Zurich researchers have found a new treatment approach which they hope will help young leukaemia patients who don’t respond to conventional therapies.
Leukaemia is a malignant disease of the blood and bone marrow, which accounts for a third of childhood cancers.
Despite great progress in leukaemia treatment, recurrence of the disease is common. Treatment in these cases is often challenging because of the resistance of the cancer cells to the drugs currently available. Modern treatment processes are still very long and hard for the affected youngsters.
The Zurich University Children’s Hospital team, led by Jean-Pierre Bourquin, conducted their research around acute lymphoblastic leukaemia (ALL), the most frequently occurring form, of which there are up to 70 cases a year in Switzerland and up to 1,000 cases in Europe.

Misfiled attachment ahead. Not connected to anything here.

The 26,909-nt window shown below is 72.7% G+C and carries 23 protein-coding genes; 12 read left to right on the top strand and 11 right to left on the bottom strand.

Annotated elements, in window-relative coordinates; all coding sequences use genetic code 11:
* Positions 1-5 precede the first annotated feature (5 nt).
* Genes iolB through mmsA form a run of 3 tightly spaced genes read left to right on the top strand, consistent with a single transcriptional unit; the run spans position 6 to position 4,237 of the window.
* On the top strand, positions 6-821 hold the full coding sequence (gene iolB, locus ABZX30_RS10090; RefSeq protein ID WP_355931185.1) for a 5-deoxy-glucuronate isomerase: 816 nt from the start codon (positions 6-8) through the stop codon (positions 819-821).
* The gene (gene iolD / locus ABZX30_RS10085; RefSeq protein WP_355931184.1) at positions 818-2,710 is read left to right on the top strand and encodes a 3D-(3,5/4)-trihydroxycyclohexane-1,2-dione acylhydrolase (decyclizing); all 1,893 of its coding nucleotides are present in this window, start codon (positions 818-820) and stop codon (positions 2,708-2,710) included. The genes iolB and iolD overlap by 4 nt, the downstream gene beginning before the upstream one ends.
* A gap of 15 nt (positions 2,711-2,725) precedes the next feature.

“By learning in international cooperative studies how to combine available chemotherapeutic agents, we have made incredible progress with the treatment of childhood leukaemia in the last 30-40 years, so that we can now cure more than 80 per cent of cases of ALL,” Bourquin told swissinfo.ch.
“But we still have a sub-group of patients that are resistant to whatever we do for them and we urgently need new kinds of treatments.”
These can be first timers or relapsed patients, he added.
Bourquin and his group investigated a substance called obatoclax mesylate and found a positive result: it actually lowered resistance when used in conjunction with chemotherapy.
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